He pushed for the affiliation of Knut to WCOTP. At the same time, he managed to secure funding from WCOTP, which came in the form of part payment of Kioni’s salary. This arrangement would continue until Knut started receiving its own money in 1964 through member contributions.

Before then, Knut had staged its first national strike in 1962. It started with two regional strikes to add pressure on the policy demands that the TSC had not, in the union’s view, satisfactorily handled. The regional strikes served to test the capacity of the union to stage an industrial action.

The first regional strikes were staged from March 19 to 20, 1962 in Nairobi, Nyeri, Mombasa, Kilifi, Baringo, North Nyanza and South Nyanza. The second token strike ran from March 26 to 27 in Machakos, Kiambu, Murang’a, Taita, Nakuru, Kisii and Central Nyanza.

While the colonial government was not moved by the token strikes, they had been a good warm up for the union as it prepared for a national strike.

The first national strike by Knut Went on for almost a month. It started on September 18 and ended on October 11, 1962 after the Government yielded and appointed a committee. The action set off negotiations that would ultimately result in the Government accepting to introduce the check-off system for collecting union dues. The agreement was sealed on January 1, 1963, and the matter effected in 1964.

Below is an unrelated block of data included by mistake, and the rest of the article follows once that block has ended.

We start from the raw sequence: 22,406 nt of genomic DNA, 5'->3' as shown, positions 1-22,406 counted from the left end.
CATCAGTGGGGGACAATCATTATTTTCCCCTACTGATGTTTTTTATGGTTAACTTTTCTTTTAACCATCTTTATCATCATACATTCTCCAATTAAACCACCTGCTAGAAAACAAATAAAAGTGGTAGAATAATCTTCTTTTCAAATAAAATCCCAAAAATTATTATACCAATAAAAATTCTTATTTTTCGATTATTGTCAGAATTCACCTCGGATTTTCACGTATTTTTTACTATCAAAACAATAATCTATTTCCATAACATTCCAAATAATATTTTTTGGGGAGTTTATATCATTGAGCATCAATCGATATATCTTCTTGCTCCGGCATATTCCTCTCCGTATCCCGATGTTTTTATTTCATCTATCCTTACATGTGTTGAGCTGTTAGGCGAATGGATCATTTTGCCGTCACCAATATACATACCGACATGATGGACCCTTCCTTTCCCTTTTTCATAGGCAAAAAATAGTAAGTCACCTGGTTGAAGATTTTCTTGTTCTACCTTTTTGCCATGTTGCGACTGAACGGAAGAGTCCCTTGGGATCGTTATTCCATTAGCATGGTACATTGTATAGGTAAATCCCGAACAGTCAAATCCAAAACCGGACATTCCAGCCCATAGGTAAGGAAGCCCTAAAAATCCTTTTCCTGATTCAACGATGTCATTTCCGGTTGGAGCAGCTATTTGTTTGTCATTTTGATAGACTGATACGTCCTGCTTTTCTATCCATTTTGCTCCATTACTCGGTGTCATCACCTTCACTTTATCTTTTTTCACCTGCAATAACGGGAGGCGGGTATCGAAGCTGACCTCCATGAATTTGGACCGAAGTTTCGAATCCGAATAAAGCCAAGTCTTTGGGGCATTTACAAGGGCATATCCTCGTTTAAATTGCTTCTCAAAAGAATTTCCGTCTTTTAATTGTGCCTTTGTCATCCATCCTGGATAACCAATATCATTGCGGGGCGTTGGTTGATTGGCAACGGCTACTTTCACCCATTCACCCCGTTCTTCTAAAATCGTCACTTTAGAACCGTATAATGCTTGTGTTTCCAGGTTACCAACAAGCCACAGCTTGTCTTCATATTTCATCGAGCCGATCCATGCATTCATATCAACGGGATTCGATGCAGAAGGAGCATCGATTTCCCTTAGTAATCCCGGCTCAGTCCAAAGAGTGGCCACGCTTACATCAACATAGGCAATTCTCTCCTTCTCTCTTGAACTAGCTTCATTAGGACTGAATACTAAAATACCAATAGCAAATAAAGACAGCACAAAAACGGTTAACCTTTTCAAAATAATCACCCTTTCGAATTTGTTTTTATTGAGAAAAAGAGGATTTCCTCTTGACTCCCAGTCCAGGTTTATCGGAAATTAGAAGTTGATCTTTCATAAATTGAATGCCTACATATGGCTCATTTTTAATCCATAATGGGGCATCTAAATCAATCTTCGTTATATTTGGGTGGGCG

However, the demand for a single employer was still in contention.

The TSC as formed in 1965 was disbanded under pressure from Knut, which had not accepted it as constituted, leading to the setting up of a Board of Inquiry by the Minister for Labour to settle the matter. The meetings led to a favourable constitution of TSC. The Government failed to implement it. Knut staged its second national strike on October 11, 1965 as a result.

But it was short—lived as the Government promptly arrested union officials after declaring the strike illegal. They were later released. The intimidation did not deter Knut’s demands for a single employer. On November 1, 1966, Knut staged its third national strike.

It lasted three days, and the Government yielded to the formation of a favourable TSC, which was eventually established through an Act of Parliament following a bill tabled by Education Minister Jeremiah Nyagah. The TSC Bill was passed in 1966 and the subsequent Act provided for the establishment of TSC as the sole employer of teachers in Kenya’s public schools. TSC became operational on July 1, 1967.

Part of the immediate Work was the formation of the Teachers Service Remuneration Committee (TSRC) to iron out remuneration issues that Knut had raised in its first policy demands. Negotiations went well, but the minister responsible declined to implement the recommendations of the TSRC.

That was in 1969, and on November 4 the same year, Knut staged its fourth strike to push the minister to implement the TSRC recommendations. The strike ended on November 11 after the minister yielded to the pressure.

Ki0ni’s term as Knut secretary-general ended the same year after he was jailed and J.E. Nyoka took over in an acting capacity. The period had marked a strong beginning of Knut.